One of London’s highest profile and most outspoken estate agent chiefs has scolded ‘Maybot’ Theresa May on the day she is to address the Conservative Party conference.
Trevor Abrahmsohn of Glentree Estates - who has taken government to task in recent months over its housing policies - says the Conservatives’ plan to introduce a one to three per cent stamp duty surcharge on the price of any property bought by a non-UK tax paying foreigners is bound to hit the London market.
“Clearly, the Tory Party are so worried about the existing paltry housing stock, that they want to stop non-UK residents ‘pecking away’ at it. This demonstrates how poorly they understand why we have a broken housing market. It’s all about supply and not about demand” he says.
Abrahmsohn, whose agency sells high-end properties including those on The Bishops Avenue in north London, says a mix of environmentalists and local councillors already play a part in ensuring that the number of new homes built falls far below demand. On top of that, Green Belt policies are unnecessarily restrictive, he claims.
“‘Maybot’ has promised to build 300,000 new homes in the UK, however, we are probably building only about 125,000” he says.
“The fiscal changes to Non Dom residency, the existing hikes to stamp duty (even more so for foreigners) and the changes to corporate ownership of UK property, have all conspired together to reduce the demand for UK property from abroad, from a torrent to barely a trickle now” he adds.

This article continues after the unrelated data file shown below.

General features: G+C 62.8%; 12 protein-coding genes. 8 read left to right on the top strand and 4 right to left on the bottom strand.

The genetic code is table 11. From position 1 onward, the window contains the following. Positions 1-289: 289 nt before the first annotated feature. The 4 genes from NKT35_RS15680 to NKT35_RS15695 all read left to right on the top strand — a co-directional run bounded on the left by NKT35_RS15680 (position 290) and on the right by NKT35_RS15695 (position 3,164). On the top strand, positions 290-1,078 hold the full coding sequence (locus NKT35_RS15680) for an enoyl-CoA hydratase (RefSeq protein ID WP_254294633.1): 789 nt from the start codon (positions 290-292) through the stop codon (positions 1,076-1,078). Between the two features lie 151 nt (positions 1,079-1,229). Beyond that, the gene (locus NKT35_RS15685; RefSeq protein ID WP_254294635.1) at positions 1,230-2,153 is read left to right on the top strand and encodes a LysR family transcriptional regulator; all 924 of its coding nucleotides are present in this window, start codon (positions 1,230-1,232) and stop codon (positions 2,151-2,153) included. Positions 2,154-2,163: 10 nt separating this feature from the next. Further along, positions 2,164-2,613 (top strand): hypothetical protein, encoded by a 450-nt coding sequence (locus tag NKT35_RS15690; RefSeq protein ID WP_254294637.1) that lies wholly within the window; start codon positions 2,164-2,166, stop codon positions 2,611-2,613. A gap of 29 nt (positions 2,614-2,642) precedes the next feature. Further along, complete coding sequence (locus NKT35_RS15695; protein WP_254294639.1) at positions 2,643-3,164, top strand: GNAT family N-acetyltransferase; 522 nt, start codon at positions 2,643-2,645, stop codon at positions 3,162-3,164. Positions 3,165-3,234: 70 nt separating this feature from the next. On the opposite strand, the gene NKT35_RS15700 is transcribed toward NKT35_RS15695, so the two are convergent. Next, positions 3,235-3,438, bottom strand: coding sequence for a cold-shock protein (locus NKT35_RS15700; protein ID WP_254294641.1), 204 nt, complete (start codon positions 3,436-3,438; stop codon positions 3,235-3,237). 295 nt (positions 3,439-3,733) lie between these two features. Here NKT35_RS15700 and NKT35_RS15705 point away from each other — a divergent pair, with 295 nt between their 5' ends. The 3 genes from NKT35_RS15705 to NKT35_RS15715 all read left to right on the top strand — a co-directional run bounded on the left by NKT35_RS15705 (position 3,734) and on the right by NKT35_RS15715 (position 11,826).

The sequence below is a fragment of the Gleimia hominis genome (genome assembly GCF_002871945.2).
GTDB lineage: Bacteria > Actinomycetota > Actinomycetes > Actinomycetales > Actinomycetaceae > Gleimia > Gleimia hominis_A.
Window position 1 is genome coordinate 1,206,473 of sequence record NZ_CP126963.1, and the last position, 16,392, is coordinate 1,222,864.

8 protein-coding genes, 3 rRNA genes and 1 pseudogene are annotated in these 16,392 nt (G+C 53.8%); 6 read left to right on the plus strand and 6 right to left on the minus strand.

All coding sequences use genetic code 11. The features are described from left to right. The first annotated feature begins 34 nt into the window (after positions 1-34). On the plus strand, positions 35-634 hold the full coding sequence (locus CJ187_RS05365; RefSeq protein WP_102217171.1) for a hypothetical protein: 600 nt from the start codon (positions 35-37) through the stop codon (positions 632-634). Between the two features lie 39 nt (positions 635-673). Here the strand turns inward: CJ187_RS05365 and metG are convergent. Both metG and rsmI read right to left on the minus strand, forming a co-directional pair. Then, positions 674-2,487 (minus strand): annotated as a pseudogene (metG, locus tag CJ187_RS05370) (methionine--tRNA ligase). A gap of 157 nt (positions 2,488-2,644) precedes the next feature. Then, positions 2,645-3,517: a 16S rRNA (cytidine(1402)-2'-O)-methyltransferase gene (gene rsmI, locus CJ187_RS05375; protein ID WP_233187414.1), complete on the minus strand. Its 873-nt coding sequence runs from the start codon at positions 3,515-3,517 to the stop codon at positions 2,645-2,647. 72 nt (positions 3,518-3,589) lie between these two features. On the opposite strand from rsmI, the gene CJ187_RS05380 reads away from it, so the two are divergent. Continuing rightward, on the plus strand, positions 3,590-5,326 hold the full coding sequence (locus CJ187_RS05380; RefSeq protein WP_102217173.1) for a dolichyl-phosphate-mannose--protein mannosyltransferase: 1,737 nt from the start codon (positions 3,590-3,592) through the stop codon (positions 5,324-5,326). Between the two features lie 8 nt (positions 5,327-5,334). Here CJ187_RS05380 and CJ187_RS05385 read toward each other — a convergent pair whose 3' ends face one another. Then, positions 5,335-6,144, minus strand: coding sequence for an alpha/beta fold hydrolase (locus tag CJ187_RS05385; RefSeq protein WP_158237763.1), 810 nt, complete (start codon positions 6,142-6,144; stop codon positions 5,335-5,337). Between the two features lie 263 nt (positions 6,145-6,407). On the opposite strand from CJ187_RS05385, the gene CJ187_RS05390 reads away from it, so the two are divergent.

Abrahmsohn also warns that developers are pulling out of London like rats leaving a shop and he cites Barratt Homes as one example.
“Particularly in the post Brexit era, we need to attract wealthy foreign investment to this country and not the reverse. … Historically France, Italy and Portugal have all been envious of the UK’s ability to attract these wealthy foreign nationals and are now climbing on to the band wagon by redesigning their own tax regimes, in order that their fiscal environment becomes more attractive” he warns.
Abrahmsohn has now called on Chancellor Phillip Hammond to cut Corporation Tax in this month’s Budget, and make Britain an oasis for multi-national companies.
“We understand if they need ‘brass plate’ offices in Frankfurt, Paris and Brussels in order to get around any regulatory hurdles that the EU may impose, but the head office should be in the UK benefiting from all the attractions that the ‘greatest city on earth’ – London – has to offer.”